Re: another approach to rss : sloppy rss

From: Robin Holt <>
Date: 2004-11-20 06:57:21
On Fri, Nov 19, 2004 at 11:21:38AM -0800, Christoph Lameter wrote:
> On Fri, 19 Nov 2004, Nick Piggin wrote:
> > Just coming back to your sloppy rss patch - this thing will of course allow
> > unbounded error to build up. Well, it *will* be bounded by the actual RSS if
> > we assume the races can only cause rss to be underestimated. However, such an
> > assumption (I think it is a safe one?) also means that rss won't hover around
> > the correct value, but tend to go increasingly downward.
> >
> > On your HPC codes that never reclaim memory, and don't do a lot of mapping /
> > unmapping I guess this wouldn't matter... But a long running database or
> > something?
> Databases preallocate memory on startup and then manage memory themselves.
> One reason for this patch is that these applications cause anonymous page
> fault storms on startup given lots of memory which will make
> the system seem to freeze for awhile.
> It is rare for a program to actually free up memory.
> Where this approach could be problematic is when the system is under
> heavy swap load. Pages of an application will be repeatedly paged in and
> out and therefore rss will be incremented and decremented. But in those
> cases these incs and decs are not done in a way that is on purpose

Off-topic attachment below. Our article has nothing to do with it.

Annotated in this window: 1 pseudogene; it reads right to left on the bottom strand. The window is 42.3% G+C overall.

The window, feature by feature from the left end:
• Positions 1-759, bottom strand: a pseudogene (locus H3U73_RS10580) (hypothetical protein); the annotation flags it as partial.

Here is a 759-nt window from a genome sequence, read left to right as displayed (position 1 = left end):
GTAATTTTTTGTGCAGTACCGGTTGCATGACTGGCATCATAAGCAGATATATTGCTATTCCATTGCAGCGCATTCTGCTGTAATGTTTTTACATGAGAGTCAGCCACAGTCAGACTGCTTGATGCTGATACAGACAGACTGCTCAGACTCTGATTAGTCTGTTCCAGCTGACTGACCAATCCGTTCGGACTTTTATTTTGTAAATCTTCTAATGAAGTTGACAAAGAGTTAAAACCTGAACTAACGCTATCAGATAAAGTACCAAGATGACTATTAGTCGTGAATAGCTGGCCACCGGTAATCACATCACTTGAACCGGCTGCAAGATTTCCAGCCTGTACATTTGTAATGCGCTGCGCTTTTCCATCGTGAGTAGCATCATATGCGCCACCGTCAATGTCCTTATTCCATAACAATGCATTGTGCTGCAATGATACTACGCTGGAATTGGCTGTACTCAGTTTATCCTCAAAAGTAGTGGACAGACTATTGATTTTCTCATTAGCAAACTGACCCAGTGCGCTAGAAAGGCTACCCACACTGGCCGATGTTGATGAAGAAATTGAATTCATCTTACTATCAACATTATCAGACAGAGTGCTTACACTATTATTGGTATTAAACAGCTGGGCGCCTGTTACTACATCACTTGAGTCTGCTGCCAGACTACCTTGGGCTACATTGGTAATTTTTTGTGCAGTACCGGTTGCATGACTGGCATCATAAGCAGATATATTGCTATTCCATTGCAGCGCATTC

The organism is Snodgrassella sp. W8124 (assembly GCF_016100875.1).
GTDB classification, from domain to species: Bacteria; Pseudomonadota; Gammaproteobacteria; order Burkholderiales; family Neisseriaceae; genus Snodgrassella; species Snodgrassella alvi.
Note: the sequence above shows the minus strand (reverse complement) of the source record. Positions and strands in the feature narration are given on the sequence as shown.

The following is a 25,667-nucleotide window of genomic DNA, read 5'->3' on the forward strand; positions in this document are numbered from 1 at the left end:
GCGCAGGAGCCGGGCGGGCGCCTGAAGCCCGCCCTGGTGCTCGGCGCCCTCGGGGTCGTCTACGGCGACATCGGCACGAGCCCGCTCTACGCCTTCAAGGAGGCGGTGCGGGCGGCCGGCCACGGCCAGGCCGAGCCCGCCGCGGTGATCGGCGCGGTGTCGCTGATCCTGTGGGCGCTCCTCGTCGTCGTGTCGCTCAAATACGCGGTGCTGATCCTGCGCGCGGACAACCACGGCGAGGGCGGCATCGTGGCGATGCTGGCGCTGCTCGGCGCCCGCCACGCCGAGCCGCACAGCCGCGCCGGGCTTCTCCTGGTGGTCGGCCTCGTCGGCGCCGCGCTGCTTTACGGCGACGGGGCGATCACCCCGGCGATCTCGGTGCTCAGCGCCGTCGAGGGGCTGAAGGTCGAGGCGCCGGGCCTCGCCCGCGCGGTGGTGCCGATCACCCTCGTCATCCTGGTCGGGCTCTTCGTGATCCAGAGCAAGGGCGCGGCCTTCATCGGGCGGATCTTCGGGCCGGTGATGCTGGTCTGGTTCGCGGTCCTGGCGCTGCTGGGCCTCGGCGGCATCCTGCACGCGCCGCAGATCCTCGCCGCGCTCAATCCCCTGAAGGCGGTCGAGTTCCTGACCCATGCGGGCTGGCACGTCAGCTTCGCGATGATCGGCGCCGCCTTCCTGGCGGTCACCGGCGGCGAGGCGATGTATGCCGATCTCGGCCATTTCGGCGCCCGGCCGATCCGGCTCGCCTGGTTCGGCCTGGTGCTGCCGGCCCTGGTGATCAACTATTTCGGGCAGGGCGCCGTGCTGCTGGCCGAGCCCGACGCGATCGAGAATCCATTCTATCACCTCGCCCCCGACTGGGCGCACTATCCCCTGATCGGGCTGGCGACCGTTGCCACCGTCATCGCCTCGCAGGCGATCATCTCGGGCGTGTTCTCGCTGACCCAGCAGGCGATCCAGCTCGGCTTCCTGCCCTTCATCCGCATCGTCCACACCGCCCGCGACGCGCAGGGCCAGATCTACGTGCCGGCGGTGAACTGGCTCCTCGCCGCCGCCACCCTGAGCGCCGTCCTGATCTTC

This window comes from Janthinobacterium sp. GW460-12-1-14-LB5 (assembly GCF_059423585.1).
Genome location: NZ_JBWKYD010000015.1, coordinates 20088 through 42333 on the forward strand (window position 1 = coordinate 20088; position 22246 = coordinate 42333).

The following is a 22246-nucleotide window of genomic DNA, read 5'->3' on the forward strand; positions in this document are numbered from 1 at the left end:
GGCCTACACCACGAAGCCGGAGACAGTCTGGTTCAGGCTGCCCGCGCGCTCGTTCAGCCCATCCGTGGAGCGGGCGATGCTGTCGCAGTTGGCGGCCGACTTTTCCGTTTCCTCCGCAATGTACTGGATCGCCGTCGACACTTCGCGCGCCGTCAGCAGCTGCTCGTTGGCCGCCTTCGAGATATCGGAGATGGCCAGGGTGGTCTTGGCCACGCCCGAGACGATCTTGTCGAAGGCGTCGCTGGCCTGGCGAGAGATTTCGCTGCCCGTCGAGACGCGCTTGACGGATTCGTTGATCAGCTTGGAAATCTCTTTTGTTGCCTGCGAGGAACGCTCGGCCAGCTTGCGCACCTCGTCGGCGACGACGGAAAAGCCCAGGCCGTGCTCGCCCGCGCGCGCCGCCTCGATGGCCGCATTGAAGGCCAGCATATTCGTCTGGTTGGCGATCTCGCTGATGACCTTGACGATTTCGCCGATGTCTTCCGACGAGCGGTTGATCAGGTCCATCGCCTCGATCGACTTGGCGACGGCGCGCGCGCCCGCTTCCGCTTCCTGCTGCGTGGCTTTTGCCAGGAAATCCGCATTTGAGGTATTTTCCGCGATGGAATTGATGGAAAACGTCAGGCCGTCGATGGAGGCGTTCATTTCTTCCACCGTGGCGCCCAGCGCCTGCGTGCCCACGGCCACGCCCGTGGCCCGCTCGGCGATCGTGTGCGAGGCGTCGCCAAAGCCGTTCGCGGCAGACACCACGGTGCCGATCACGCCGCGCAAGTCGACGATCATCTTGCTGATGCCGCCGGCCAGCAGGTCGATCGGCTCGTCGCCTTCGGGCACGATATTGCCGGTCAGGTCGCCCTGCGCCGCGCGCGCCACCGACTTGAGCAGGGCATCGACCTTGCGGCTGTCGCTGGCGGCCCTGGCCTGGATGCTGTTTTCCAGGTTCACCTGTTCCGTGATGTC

> parallel like in my test programs. So I would expect rss to be more
> accurate than in my tests.
> I think the sloppy rss approach is the right way to go.

Is this really that much of a problem?  Why not leave rss as an _ACCURATE_
count of pages.  That way stuff like limits based upon rss and accounting
of memory usage are accurate.

Have we tried splitting into seperate cache lines?  How about grouped counters
for every 16 cpus instead of a per-cpu counter as proposed by someone else

IMHO, keeping rss as an accurate count is much more important that having
a nearly correct value.  If this turns into more of a scaling issue later on,
your patch will have to be caught by someone accidentally noticing that
the rss value is _WAY_ off as opposed to our normal methods for detecting
cacheline contention.

Just my opinion,
Robin Holt
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Received on Fri Nov 19 15:02:20 2004

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